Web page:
Elyce is a funny, sassy and determined 2.5 year old. She may not use many words yet to express herself, but she made it very clear within just minutes that she knew just what to do with our sample car and that she did NOT need our help! We recognized immediately that Elyce has the drive to overcome all the speed bumps in her path.
Why Elyce Needs a Car
Elyce has a rare genetic disorder; it is so rare that her doctors know of no other cases in the world. For this reason, her parents say, “It is impossible to know what the future holds for Elyce; so, we just take it one day at a time.”
There are lots of things Elyce does well. She can sit independently. She just recently started crawling, and she buzzes across the floor like a wind-up toy. She can also – as you can see from the picture –stand and walk with the help of a gait trainer.
Other things are harder. She has difficulty coordinating complex motions. She is still working on spoken communication. Currently, she cannot get out and play with the neighbor kids even though she loves the outdoors and is fascinated by all the activity.
A Day in Elyce’s Life
As told by her mom, Kelsey
When Elyce wakes up in the morning (you will know because she is happily jabbering to herself), we pick her up and head to the living room for a diaper change. Then, it is off the kitchen where we seat her in her highchair for breakfast. Elyce cannot independently feed herself or drink by herself. So, we help her load her spoon and encourage her to touch foods and bring them to her mouth. We do everything we can to get her interested in drinking fluids, but most times we end up delivering her milk, juice and water through a squeeze bottle with a straw.
Once Elyce has finished eating (which can take an hour or more), we are off to the living room floor where we put on her clothes for the day. After that we do a variety of things together. We work on standing in her gait trainer. We work on small motor skills and playing with toys. We sing songs, read books and watch TV (her favorite shows are Puppy Dog Pals and T.O.T.S. on Disney)!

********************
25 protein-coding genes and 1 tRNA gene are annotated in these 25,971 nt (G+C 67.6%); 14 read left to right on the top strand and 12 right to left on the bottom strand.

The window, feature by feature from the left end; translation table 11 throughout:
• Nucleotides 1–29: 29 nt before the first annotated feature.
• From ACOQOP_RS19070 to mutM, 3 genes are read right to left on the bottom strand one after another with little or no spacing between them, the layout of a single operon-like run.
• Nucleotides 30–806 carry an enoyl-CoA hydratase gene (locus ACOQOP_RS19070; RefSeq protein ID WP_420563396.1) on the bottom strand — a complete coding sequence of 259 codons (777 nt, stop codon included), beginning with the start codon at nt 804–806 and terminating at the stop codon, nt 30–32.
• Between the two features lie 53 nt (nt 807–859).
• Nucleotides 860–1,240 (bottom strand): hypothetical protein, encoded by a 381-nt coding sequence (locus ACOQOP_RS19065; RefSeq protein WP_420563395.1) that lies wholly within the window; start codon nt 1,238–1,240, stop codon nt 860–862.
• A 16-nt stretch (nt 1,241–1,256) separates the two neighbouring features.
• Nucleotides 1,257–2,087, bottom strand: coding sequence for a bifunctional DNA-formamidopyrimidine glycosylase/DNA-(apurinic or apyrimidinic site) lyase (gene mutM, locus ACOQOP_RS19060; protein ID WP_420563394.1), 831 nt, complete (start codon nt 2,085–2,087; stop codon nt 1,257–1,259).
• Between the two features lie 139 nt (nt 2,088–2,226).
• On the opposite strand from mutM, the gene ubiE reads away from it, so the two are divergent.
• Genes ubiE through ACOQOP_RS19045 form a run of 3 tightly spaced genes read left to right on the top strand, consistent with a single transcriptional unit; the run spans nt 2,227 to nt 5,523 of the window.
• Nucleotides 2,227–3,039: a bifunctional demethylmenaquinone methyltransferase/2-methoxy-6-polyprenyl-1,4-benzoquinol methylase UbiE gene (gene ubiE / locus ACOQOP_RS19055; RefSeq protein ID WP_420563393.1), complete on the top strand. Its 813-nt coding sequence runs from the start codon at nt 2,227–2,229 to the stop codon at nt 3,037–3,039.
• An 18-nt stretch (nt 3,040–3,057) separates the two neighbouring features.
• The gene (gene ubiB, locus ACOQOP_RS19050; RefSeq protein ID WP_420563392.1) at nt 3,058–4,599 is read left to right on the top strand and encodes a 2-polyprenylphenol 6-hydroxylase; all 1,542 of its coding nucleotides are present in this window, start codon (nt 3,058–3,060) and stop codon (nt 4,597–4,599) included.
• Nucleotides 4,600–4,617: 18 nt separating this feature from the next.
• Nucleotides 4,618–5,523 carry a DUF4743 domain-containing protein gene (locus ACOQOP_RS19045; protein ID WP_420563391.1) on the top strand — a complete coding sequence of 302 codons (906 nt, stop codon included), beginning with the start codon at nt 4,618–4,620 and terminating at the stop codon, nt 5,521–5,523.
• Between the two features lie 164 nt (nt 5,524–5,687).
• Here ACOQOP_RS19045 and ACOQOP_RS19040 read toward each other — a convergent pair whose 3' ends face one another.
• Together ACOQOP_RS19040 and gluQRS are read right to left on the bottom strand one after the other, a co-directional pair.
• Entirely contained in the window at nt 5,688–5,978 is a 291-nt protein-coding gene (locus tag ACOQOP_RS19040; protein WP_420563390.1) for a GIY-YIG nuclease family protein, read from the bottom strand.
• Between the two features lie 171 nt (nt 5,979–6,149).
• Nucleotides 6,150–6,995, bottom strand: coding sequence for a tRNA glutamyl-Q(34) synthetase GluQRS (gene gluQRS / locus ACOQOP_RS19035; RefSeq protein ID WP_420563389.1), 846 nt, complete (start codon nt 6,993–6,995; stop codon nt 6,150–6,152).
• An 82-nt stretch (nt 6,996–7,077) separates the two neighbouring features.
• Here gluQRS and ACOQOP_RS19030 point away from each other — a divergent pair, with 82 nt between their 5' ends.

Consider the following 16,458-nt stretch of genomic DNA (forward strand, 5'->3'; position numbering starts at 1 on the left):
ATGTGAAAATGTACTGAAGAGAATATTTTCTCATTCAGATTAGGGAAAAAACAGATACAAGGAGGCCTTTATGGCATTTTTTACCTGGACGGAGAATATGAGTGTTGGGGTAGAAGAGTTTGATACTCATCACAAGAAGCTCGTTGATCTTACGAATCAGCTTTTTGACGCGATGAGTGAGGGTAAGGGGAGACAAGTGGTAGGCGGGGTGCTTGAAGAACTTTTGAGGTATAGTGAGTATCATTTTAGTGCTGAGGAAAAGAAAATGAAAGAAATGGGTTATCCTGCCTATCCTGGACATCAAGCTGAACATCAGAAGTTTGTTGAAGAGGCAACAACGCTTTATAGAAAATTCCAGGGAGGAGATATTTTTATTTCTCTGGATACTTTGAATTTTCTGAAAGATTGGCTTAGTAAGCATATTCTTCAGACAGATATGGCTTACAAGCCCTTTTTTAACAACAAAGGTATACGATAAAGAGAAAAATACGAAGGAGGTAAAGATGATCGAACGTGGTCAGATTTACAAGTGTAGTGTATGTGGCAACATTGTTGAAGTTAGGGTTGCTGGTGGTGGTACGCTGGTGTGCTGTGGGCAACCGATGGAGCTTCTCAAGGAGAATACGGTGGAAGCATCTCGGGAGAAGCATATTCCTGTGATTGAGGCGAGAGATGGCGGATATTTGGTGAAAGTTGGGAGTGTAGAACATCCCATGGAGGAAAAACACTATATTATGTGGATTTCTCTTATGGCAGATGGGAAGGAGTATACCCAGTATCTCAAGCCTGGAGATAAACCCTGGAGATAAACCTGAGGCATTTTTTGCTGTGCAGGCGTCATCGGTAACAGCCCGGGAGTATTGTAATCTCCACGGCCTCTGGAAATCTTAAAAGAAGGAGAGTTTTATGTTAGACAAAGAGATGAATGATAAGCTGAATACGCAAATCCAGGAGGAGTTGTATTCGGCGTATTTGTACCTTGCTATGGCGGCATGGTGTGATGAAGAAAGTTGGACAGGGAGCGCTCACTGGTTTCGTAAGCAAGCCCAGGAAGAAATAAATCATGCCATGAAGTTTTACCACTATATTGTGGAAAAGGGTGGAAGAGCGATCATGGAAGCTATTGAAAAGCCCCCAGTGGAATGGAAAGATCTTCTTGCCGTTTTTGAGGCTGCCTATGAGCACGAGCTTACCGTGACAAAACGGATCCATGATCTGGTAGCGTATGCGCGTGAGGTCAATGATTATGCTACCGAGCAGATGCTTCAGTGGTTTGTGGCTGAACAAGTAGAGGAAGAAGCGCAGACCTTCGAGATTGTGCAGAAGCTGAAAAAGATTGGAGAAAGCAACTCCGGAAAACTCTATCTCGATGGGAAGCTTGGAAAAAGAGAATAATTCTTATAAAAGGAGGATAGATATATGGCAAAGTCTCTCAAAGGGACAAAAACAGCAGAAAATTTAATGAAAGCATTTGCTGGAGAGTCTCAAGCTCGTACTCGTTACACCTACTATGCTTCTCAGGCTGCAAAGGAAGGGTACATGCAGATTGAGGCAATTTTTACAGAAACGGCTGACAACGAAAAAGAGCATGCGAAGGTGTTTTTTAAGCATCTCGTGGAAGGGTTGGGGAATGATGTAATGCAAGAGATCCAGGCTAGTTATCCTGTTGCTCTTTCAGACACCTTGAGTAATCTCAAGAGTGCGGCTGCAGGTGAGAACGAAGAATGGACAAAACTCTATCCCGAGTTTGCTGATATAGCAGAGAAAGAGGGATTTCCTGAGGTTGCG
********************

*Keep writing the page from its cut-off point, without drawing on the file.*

We also like to do these things outside when weather permits. Elyce loves to be outdoors. Some days when the weather is nice, she plays outdoors the majority of the day. Being outdoors and watching the neighborhood kids play is an absolute joy to her. She loves other kids. Watching them run around, interact and play together. She often screeches with excitement when she sees them playing. We try to get Elyce as close as possible where she can watch from our laps, a stroller or her blanket.
Next, we squeeze in lunch, a nap, dinner, bath and bedtime routine. All of these things are completely dependent on mom, dad and big brother (13). Elyce just learned to crawl. With crawling, her interest in toys and movement has grown exponentially. This brings our hearts so much joy!!!!
Elyce attends a Development Center twice a week. The first day she attends a toddler class where she participates in music class, gross and fine motor training, snack, and speech therapy followed by a private physical therapy session. The second day she receives private therapy where she works on speech, occupational, feeding and aquatic physical therapies.
We utilize Infant Toddler Services weekly. We receive occupational therapy, speech therapy and meet with a dietician. They come into our home and help us navigate through our “everyday life” all while coming up with innovative ways and solutions in working with Elyce at home. We also work with an occupational therapist at the hospital every other week, dedicating our time to feeding therapy.
Last, but not least, we work hard at home as a family. We focus on our abilities (not disabilities). And most importantly... we LOVE.
Elyce completely has our hearts and keeps us on our toes. We frequently find ourselves crying more tears of happiness and joy over her growth and progress rather than tears of fear, worry or mourning a life we had initially planned for her. We are so thankful for all of our opportunities, therapists, providers and their services. We are thankful for the small things. And, most of all, we are thankful for her.
How a Car Can Help
An adaptive car, that she could run would be life changing for her, truly! She would be able to move about and play with the kids in the neighborhood. She would be able to participate while they are riding their cars, bikes and scooters. She would be included. This not only would mean everything to her; it would mean everything to us as her parents!